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Under The Wire Hardcover – 1 Apr 2005

4.9 out of 5 stars 73 customer reviews

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Product details

  • Hardcover: 304 pages
  • Publisher: Bantam Press; First Edition, First Printing edition (1 April 2005)
  • Language: English
  • ISBN-10: 0593054083
  • ISBN-13: 978-0593054086
  • Product Dimensions: 23.4 x 15.6 x 3.4 cm
  • Average Customer Review: 4.9 out of 5 stars  See all reviews (73 customer reviews)
  • Amazon Bestsellers Rank: 623,110 in Books (See Top 100 in Books)

Product Description

Review

"A story of bravery in the face of brutality, of comradeship, of a never-say-die attitude; and running through it is a sense of humour that cheers up the grimmest situation" (THE TIMES)

"A life of adventure that will inspire and astonish... Ash is a writer who makes his readers feel as if they're right there beside him through it all" (HOMER HICKAM, author of THE ROCKET BOYS)

"A remarkable story... brilliantly told and with all the authentic sights, sounds and smells of the World War 2 prison camp" (TONY RENNELL, author of THE LAST ESCAPE)

"Well written and exciting... in this remarkable book...there are passages...that make the reader want to stand up and cheer" (CHARLES ROLLINGS, author of WIRE AND WALLS)

"An astonishing tale - totally spellbinding. I always knew Bill Ash was a special guy but never realised how special... Perhaps his greatest achievement was to emerge from the horrors of the war with his faith in ordinary people enhanced" (ALAN PLATER) --This text refers to the Paperback edition.

Book Description

The remarkable wartime adventures of an American Spitfire pilot, legendary escape artist and 'Cooler King'...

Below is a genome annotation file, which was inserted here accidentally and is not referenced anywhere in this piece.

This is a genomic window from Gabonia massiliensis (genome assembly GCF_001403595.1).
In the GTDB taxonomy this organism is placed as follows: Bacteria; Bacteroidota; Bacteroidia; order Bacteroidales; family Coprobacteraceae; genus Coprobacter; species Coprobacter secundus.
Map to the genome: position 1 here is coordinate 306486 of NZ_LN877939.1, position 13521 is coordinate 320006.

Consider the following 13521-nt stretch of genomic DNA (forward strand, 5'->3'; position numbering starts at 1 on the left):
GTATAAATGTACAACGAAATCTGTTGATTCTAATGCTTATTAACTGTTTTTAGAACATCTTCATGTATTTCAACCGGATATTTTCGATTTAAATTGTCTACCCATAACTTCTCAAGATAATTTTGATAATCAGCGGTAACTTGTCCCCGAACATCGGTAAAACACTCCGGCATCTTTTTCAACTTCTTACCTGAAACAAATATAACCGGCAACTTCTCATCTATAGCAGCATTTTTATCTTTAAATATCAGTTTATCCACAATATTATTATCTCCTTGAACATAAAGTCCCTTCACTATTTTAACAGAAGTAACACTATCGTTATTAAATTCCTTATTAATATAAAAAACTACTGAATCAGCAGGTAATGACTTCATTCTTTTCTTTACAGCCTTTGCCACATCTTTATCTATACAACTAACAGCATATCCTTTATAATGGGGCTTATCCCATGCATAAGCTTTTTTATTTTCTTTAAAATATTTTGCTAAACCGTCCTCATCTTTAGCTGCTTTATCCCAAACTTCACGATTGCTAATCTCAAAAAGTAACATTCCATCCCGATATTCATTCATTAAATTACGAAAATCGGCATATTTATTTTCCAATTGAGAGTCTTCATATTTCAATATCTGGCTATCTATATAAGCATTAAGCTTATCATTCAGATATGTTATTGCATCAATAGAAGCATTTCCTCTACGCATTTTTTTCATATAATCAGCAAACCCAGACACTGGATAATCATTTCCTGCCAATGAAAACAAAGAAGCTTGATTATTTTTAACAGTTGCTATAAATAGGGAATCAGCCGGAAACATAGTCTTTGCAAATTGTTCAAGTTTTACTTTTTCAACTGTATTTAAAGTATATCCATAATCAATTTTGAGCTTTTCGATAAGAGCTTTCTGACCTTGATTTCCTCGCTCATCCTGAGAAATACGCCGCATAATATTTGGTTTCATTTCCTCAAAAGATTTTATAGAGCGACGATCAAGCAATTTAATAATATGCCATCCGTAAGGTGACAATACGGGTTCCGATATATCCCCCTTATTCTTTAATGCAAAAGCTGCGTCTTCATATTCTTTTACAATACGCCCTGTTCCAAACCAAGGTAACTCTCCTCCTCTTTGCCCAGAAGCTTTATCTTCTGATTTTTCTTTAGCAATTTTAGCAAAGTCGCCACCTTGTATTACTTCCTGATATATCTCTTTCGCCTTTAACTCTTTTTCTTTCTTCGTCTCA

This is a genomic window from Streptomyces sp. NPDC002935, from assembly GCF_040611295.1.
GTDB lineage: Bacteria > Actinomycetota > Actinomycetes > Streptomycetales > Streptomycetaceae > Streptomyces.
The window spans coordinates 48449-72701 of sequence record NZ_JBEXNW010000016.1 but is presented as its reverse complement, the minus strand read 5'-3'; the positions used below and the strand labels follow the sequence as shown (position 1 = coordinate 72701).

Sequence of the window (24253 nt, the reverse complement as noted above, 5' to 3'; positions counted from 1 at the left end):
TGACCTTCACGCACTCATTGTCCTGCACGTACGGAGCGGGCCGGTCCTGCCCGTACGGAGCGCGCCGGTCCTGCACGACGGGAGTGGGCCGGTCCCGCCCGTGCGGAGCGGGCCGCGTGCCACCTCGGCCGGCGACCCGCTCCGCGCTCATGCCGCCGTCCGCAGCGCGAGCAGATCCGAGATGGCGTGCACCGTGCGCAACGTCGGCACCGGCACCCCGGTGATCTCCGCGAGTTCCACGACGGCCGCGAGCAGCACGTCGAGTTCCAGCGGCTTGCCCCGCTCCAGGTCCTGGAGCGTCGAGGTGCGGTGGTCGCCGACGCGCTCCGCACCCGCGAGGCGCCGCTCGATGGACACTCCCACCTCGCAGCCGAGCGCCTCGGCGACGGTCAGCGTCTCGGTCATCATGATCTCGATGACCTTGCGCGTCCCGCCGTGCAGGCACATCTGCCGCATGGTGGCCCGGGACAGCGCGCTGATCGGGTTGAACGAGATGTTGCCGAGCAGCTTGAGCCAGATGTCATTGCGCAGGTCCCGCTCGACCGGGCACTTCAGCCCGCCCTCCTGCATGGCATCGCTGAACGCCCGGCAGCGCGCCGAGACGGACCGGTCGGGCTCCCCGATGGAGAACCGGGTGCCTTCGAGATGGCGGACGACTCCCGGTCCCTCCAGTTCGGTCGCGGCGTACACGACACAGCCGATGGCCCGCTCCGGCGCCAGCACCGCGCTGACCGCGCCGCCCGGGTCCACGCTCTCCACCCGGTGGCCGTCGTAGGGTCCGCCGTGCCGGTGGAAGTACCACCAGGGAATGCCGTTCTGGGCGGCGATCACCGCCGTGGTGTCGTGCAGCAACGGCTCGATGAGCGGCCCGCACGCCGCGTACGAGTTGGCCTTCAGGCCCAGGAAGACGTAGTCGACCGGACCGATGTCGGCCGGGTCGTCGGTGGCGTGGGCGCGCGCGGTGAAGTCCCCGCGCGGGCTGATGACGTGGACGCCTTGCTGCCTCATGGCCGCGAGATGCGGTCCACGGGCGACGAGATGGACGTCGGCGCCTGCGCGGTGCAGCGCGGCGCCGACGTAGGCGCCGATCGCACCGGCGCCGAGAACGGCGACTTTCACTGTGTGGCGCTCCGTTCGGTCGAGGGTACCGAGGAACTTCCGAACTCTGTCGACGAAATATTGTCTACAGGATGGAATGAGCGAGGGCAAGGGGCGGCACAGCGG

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Customer Reviews

4.9 out of 5 stars
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Top Customer Reviews

Format: Hardcover
I've read a lot of autobiographies and the 'I did this, I did that' factor can be pretty tiresome unless you are totally fascinated by the author. The fact is that I quickly forgot that 'Under the Wire' was an autobiography - it is so much more than 'just' a story about a man who becomes a fighter pilot, gets shot down and tries to escape. But it is story that makes this book so amazing: all at once it manages to be incredibly moving, heart-warming, hilarious, disturbing and inspiring - and it seems incredible (and often an injustice) that all this could have happened to one person. To come out the other side of these experiences with the deep love for people that Bill Ash clearly does have, just goes to show what an amazing human being he must be. You might say that he can only blame himself for the scrapes that he got into - he is clearly healthily obsessive with standing up to bullies (from playgrounds in depression hit America to nazi thugs bullwhipping women refugees), and it makes you wish that you had the guts to be by his side doing the same. Above all, I think that this book should give you hope - no matter how bad times are, the kindness of people will always find a way. Eternal thanks to Bill and our forbears who fought for a free world.